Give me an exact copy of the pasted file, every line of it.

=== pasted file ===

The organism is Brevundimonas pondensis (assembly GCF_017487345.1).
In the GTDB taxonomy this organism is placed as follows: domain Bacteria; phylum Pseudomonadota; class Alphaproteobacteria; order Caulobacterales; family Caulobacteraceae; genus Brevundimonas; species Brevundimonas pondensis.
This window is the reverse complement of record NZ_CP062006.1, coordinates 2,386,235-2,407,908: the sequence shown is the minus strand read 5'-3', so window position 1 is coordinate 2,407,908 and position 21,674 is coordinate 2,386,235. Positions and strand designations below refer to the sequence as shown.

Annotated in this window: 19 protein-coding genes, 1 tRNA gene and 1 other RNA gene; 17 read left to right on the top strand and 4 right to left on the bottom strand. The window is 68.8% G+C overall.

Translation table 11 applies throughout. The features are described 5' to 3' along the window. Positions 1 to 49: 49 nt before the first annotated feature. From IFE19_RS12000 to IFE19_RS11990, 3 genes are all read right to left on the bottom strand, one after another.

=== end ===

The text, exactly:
The organism is Brevundimonas pondensis (assembly GCF_017487345.1).
In the GTDB taxonomy this organism is placed as follows: domain Bacteria; phylum Pseudomonadota; class Alphaproteobacteria; order Caulobacterales; family Caulobacteraceae; genus Brevundimonas; species Brevundimonas pondensis.
This window is the reverse complement of record NZ_CP062006.1, coordinates 2,386,235-2,407,908: the sequence shown is the minus strand read 5'-3', so window position 1 is coordinate 2,407,908 and position 21,674 is coordinate 2,386,235. Positions and strand designations below refer to the sequence as shown.

Annotated in this window: 19 protein-coding genes, 1 tRNA gene and 1 other RNA gene; 17 read left to right on the top strand and 4 right to left on the bottom strand. The window is 68.8% G+C overall.

Translation table 11 applies throughout. The features are described 5' to 3' along the window. Positions 1 to 49: 49 nt before the first annotated feature. From IFE19_RS12000 to IFE19_RS11990, 3 genes are all read right to left on the bottom strand, one after another.